A piece

  
While preparing breakfast this morning the smell of bacon frying brought back a childhood memory from 1970’s England. A time of vibrant colours, heady music and my Granddad’s quiet, gentle nature. My Mom’s family were from Smethwick (pronounced Smerrick), a Black Country town to the west of Birmingham. I remembered asking my Mom if I could have “a piece in the dip”. She would dip one side of a slice of white bread into the juices from the Sunday roast. I would add ground white pepper, fold the bread in half and savour each mouthful of this prized gastronomic delight. Me and my brothers would also enjoy a “piece” spread with dripping later in the week. This time honoured tradition began for me in my Nan’s house. 

Looking back I have realised that this was a rare glimpse into 1940’s. The kitchen had an enamelled gas stove, crock sink, wooden drainingboard and faded toile de jouy wallpaper. 

Why the Sylvac Hyacinth vases? My Nan had one just like the one at the back, it sat proudly on the sill of the bay window of her home in The Oval, Smethwick, West Midlands, UK. 

Related
More about my accent can be found here Evolution of my accent
More Black Country words and meanings: Black Country Dialect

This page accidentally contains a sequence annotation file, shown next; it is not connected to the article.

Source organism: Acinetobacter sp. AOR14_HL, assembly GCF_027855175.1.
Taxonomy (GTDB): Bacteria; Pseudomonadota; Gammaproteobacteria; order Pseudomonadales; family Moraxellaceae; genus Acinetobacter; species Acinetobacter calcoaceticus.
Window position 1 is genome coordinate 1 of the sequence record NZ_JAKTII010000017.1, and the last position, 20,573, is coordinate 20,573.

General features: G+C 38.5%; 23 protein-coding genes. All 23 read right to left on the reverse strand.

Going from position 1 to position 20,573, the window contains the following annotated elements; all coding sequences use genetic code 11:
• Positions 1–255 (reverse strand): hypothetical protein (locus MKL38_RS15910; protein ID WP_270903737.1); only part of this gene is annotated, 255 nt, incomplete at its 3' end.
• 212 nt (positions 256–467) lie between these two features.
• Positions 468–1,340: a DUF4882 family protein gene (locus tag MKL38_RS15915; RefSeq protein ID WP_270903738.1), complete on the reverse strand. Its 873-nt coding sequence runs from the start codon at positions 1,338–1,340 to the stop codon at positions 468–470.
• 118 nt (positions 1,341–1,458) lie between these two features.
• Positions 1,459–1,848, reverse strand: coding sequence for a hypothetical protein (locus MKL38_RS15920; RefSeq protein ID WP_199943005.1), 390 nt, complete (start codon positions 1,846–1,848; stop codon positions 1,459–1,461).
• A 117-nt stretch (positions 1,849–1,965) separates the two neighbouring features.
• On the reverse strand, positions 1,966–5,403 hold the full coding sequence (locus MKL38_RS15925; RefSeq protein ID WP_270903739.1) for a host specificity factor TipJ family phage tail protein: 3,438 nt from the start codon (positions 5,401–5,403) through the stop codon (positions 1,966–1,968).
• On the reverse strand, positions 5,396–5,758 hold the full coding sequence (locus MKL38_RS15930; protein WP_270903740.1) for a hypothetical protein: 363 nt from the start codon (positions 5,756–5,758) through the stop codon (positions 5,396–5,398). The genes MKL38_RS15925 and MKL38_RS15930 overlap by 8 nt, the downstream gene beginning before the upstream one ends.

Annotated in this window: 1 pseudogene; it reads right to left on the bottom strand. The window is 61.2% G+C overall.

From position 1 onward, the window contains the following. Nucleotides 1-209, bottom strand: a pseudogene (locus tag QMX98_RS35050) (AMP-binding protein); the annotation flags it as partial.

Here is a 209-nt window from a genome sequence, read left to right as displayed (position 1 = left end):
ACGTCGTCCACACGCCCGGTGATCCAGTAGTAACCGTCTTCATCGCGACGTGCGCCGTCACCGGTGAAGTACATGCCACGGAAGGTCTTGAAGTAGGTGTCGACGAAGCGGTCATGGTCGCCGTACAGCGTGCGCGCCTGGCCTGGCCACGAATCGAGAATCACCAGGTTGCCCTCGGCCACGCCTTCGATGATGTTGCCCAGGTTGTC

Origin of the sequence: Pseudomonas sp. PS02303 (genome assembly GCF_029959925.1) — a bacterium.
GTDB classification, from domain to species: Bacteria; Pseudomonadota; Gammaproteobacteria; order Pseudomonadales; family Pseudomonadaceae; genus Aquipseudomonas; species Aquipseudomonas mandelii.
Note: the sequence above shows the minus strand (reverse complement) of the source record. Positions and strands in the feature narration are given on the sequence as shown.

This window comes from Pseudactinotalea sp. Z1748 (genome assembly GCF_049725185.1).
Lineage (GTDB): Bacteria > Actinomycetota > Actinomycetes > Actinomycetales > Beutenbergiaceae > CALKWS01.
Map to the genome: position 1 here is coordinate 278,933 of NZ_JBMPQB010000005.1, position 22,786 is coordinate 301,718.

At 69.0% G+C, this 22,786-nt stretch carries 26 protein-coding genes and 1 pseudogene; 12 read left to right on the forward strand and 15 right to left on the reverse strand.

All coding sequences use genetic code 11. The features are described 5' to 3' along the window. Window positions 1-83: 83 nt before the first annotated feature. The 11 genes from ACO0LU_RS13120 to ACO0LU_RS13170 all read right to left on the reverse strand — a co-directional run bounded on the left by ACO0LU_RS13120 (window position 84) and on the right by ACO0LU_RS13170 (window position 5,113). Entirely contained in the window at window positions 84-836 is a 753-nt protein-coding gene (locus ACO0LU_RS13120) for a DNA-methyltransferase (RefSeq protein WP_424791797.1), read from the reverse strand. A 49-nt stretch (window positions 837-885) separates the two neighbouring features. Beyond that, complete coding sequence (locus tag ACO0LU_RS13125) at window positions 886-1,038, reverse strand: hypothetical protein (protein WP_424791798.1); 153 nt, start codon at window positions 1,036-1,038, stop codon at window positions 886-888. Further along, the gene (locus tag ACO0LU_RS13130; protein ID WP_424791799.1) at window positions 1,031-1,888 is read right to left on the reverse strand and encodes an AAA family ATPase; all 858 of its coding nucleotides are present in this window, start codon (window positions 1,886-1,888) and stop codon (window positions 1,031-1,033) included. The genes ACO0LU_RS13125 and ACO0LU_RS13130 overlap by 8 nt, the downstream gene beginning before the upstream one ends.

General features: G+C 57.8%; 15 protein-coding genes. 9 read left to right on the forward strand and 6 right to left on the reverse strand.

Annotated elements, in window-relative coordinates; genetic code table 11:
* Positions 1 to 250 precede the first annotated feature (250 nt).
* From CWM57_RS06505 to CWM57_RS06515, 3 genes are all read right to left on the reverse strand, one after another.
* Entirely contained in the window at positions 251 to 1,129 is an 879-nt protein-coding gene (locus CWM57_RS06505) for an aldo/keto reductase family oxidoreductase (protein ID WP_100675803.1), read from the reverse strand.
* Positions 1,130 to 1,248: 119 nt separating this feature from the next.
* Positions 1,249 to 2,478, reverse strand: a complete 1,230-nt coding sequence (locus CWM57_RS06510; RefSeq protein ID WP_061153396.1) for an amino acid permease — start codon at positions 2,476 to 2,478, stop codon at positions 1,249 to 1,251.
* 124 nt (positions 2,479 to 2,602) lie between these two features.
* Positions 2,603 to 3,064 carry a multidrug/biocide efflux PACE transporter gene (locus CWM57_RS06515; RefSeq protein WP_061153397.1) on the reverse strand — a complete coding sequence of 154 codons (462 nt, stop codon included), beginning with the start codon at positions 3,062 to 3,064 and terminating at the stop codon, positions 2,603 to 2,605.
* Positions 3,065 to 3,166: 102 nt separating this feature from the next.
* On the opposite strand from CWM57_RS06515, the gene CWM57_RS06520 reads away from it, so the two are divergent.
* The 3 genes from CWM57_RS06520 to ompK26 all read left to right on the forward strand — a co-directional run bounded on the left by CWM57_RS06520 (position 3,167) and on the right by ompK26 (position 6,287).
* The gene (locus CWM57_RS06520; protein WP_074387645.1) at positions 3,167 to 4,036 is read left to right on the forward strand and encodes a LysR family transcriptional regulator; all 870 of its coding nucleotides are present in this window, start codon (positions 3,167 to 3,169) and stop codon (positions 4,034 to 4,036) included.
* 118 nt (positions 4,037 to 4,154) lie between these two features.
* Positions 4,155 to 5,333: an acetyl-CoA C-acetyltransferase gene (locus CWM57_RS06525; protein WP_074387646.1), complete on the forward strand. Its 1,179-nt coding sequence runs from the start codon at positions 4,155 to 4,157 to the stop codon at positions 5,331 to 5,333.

Classic Black Country sayings: Black Country Sayings

Winter red

  
It has been an unusually warm August. Cherry, magnolia and jasmine flowers are bursting forth in response. The above bush in Petersham Park, Sydney, Australia appears to be bearing miniature hibiscus blooms. Or could it be a camellia?

Mostly silent alarm

  
I work in a building completed in the mid to late 1960s. I’m guessing this alarm was installed around that period too. The rapid, high pitched ringing has been supplemented by sirens, whooping and a voice instructing inhabitants to “evacuate the building”.

I like the fact that this artefact is evidence of the industry that once thrived in the inner west Sydney suburb of Marrickville. 

Droitwich Spa remembered

   
30 years ago I was living in a small spa town in England. The cinema was located in one of the forgotten spa buildings, grandly named the Winter Gardens. Built in the 1930’s, in its heyday it was reputed to have the best sprung dance floor in the Midlands. Rows of seats were screwed to the floor to create the picture palace. The building became a victim of redevelopment at a time of video cassettes and a general loss of interest in cinemas. 

I remember with dewey-eyed nostalgia, the musty smelling space with dampness pervading the air. The chill of the place lingered in my bones long after leaving. Those were the days; buying Kia Ora, toffee apples and cornettos from the usherette and watching cartoons before the feature film. My eyes smarted from the cigarette smoke fuelled haze caught in the oblong light stream from projector to screen. I’m sure I went to the cinema as a teenager more than twice. Yet there are only two movies that I remember seeing: Bedknobs and Broomsticks and Mad Max; significant given my interest in paganism and eventual move to Australia!

The picture is from http://cinematreasures.org/theaters/48952/photos/125515